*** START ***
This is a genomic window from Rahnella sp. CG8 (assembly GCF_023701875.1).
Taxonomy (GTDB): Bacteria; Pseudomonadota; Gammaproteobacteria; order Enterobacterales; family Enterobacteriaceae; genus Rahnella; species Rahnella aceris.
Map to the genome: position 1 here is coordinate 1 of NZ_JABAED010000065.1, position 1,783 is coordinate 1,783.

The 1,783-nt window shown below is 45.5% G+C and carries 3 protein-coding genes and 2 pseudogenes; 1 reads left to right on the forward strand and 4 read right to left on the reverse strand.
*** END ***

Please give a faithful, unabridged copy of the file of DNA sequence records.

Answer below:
This is a genomic window from Rahnella sp. CG8 (assembly GCF_023701875.1).
Taxonomy (GTDB): Bacteria; Pseudomonadota; Gammaproteobacteria; order Enterobacterales; family Enterobacteriaceae; genus Rahnella; species Rahnella aceris.
Map to the genome: position 1 here is coordinate 1 of NZ_JABAED010000065.1, position 1,783 is coordinate 1,783.

The 1,783-nt window shown below is 45.5% G+C and carries 3 protein-coding genes and 2 pseudogenes; 1 reads left to right on the forward strand and 4 read right to left on the reverse strand.